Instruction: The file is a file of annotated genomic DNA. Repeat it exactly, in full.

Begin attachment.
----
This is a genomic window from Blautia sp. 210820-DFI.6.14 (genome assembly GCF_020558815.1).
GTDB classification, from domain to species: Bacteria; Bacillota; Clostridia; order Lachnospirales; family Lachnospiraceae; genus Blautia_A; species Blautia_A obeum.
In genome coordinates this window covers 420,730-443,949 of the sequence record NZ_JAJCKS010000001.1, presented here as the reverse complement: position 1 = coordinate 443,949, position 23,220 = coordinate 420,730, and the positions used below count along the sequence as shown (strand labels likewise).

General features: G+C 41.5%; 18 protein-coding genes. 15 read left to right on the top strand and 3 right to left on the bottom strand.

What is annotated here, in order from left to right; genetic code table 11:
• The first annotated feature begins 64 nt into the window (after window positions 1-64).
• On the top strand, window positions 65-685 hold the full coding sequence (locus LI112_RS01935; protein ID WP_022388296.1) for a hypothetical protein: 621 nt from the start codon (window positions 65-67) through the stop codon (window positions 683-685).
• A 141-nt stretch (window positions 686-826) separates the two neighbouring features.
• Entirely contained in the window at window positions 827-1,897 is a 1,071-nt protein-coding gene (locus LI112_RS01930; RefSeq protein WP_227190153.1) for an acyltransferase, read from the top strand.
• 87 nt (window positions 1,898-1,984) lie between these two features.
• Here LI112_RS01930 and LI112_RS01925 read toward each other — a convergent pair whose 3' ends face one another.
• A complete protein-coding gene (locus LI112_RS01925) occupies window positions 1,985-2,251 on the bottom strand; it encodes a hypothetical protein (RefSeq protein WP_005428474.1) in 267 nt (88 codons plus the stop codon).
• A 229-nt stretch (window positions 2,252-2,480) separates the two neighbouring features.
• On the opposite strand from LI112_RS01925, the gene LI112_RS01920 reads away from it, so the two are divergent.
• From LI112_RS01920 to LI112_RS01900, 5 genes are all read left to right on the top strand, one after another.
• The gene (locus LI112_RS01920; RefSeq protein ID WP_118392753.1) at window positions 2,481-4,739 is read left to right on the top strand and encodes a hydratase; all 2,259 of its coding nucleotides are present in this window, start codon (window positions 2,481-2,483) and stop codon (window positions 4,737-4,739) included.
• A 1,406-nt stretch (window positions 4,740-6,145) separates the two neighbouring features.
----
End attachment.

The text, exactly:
This is a genomic window from Blautia sp. 210820-DFI.6.14 (genome assembly GCF_020558815.1).
GTDB classification, from domain to species: Bacteria; Bacillota; Clostridia; order Lachnospirales; family Lachnospiraceae; genus Blautia_A; species Blautia_A obeum.
In genome coordinates this window covers 420,730-443,949 of the sequence record NZ_JAJCKS010000001.1, presented here as the reverse complement: position 1 = coordinate 443,949, position 23,220 = coordinate 420,730, and the positions used below count along the sequence as shown (strand labels likewise).

General features: G+C 41.5%; 18 protein-coding genes. 15 read left to right on the top strand and 3 right to left on the bottom strand.

What is annotated here, in order from left to right; genetic code table 11:
• The first annotated feature begins 64 nt into the window (after window positions 1-64).
• On the top strand, window positions 65-685 hold the full coding sequence (locus LI112_RS01935; protein ID WP_022388296.1) for a hypothetical protein: 621 nt from the start codon (window positions 65-67) through the stop codon (window positions 683-685).
• A 141-nt stretch (window positions 686-826) separates the two neighbouring features.
• Entirely contained in the window at window positions 827-1,897 is a 1,071-nt protein-coding gene (locus LI112_RS01930; RefSeq protein WP_227190153.1) for an acyltransferase, read from the top strand.
• 87 nt (window positions 1,898-1,984) lie between these two features.
• Here LI112_RS01930 and LI112_RS01925 read toward each other — a convergent pair whose 3' ends face one another.
• A complete protein-coding gene (locus LI112_RS01925) occupies window positions 1,985-2,251 on the bottom strand; it encodes a hypothetical protein (RefSeq protein WP_005428474.1) in 267 nt (88 codons plus the stop codon).
• A 229-nt stretch (window positions 2,252-2,480) separates the two neighbouring features.
• On the opposite strand from LI112_RS01925, the gene LI112_RS01920 reads away from it, so the two are divergent.
• From LI112_RS01920 to LI112_RS01900, 5 genes are all read left to right on the top strand, one after another.
• The gene (locus LI112_RS01920; RefSeq protein ID WP_118392753.1) at window positions 2,481-4,739 is read left to right on the top strand and encodes a hydratase; all 2,259 of its coding nucleotides are present in this window, start codon (window positions 2,481-2,483) and stop codon (window positions 4,737-4,739) included.
• A 1,406-nt stretch (window positions 4,740-6,145) separates the two neighbouring features.